from CorbettReport Website
The oft-neglected legal minefield of intellectual property rights has seen a surge in public interest in recent months due to the storm of protest over proposed legislation and treaties related to online censorship.
One of the effects of such legislation
SOPA and PIPA and such international treaties as
ACTA is to have
drawn attention to the grave implications that intellectual property
arguments can have on the everyday lives of the average citizen.
In its decision, Supreme Court Chief Justice Warren Burger ruled that:
With this ruling, the ability to patent living organisms, so long as
they had been genetically altered in some novel way, was established
in legal precedent.
Since then, adoption of
GM foods has proceeded
swiftly, especially in the US where the vast majority of soybeans,
corn and cotton have been genetically altered.
It was in the sleepy town of Bruno that a canola farmer, Percy Schmeiser, found that a variety of GM canola known as “Roundup Ready” had infected his fields, mixing with his non-GM crop.
Amazingly, Monsanto, the agrichemical company that owned the Roundup Ready patent, sued Schmeiser for infringing their patent.
After a years-long legal
battle against the multinational that threatened to bankrupt his
small farming operation, Schmeiser finally won an out-of-court
settlement with Monsanto that saw the company agree to pay for the
clean-up costs associated with the contamination of his field.
Sold a story of “magic seeds” that would produce immense yields, farmers around the country were driven into ruinous debt by a combination of high-priced seeds, high-priced pesticides, and crop failure.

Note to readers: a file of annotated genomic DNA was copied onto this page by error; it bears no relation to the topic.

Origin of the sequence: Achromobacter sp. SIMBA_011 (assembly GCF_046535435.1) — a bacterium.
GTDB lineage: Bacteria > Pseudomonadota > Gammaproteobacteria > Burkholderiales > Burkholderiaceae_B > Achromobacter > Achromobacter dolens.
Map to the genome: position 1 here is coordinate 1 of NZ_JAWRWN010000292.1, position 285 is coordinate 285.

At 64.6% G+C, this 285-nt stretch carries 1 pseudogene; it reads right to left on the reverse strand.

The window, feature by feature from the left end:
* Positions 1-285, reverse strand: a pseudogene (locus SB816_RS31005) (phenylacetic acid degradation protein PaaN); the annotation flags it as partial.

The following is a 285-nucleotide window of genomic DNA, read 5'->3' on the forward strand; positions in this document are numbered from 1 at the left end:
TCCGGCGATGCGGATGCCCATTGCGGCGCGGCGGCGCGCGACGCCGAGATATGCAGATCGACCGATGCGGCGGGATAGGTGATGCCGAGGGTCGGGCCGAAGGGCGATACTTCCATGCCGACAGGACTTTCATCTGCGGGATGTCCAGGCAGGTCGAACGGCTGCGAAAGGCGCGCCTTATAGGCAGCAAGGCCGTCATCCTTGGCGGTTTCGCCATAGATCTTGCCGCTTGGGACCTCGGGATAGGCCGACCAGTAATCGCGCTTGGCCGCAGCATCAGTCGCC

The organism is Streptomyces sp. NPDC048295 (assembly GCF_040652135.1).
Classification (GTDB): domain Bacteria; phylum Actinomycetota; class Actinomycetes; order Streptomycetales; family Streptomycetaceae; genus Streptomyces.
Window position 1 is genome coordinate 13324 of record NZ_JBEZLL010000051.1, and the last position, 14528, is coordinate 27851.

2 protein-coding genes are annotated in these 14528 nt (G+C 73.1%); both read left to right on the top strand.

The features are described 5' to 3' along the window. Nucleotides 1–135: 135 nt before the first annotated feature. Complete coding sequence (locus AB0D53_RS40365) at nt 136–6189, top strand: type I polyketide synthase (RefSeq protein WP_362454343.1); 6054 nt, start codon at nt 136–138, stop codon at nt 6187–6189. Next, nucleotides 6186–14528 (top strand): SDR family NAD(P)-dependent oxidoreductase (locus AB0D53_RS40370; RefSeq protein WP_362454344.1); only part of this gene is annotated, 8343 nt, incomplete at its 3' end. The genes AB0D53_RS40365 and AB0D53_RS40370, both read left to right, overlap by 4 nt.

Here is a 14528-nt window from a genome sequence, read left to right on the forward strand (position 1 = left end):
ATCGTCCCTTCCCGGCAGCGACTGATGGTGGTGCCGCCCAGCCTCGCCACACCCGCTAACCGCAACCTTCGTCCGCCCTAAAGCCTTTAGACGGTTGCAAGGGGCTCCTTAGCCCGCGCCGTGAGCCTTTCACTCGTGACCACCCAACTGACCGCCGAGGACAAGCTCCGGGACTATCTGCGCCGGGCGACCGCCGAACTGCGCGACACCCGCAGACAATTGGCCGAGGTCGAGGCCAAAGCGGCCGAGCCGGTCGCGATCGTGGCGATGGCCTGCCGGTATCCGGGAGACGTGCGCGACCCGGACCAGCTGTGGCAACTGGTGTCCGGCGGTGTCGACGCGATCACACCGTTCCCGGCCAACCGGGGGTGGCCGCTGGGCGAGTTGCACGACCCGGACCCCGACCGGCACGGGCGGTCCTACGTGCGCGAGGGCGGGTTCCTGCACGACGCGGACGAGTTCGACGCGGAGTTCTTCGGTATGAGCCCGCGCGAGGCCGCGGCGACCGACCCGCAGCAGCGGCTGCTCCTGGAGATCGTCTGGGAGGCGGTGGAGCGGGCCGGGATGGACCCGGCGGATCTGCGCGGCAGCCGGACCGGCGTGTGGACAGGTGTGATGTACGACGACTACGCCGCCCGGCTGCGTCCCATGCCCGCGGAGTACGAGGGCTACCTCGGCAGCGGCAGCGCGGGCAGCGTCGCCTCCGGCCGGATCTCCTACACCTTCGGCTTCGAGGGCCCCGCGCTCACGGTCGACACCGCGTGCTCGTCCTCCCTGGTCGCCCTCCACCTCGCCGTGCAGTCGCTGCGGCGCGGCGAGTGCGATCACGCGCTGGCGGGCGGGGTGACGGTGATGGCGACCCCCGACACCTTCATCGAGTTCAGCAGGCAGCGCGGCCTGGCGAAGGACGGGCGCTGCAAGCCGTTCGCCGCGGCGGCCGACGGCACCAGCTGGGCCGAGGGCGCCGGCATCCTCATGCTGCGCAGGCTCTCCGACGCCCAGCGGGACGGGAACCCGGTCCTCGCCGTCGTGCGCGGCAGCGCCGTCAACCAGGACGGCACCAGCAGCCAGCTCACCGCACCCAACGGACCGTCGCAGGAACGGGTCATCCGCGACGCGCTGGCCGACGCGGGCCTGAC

Worst of all, the GM seeds had been engineered with so-called “terminator technology,” meaning that seeds from one harvest could not be re-planted the following year.
Instead, farmers were forced to buy seeds at the same
exorbitant prices from the biotech giants every year, insuring a
debt spiral that was impossible to escape. As a result, hundreds of
thousands of farmers have committed suicide in the Indian
countryside since the introduction of GM crops in 1997.
contrary, this is something that has been self-consciously designed
by the heads of the very corporations who now seek to reap the
benefit of this monopolization, and the monumental nature of their
achievement has been obscured behind bureaucratic institutions like
the WTO and innocuous sounding agreements like the Agreement on
Trade-Related Aspects of Intellectual Property Rights.
The country’s National Biodiversity Diversity
Authority has enabled the government to proceed with legal action
against the company (below video) for so-called biopiracy, or attempting to
develop a GM crop derived from local varieties of eggplant, without
the appropriate licenses.
Although resistance to the patenting of the world’s food supply
should be applauded in all its forms, what is needed is a
fundamental transformation in our understanding of life itself from
a patentable organism to the common property of all of the peoples
who have developed the seeds from which these novel GM crops are
To be sure, it will be a long and arduous uphill battle to bring
this issue to the attention of a public that seems to be but dimly
aware of what genetically modified foods are, let alone the legal
ramifications of the ability to patent life, but as the work of such
organizations as Navdanya continues to educate people about the
issues involved, the numbers of those opposed to the patenting of
the biosphere likewise increases.
The Ultimate Food Fight
from YouTube Website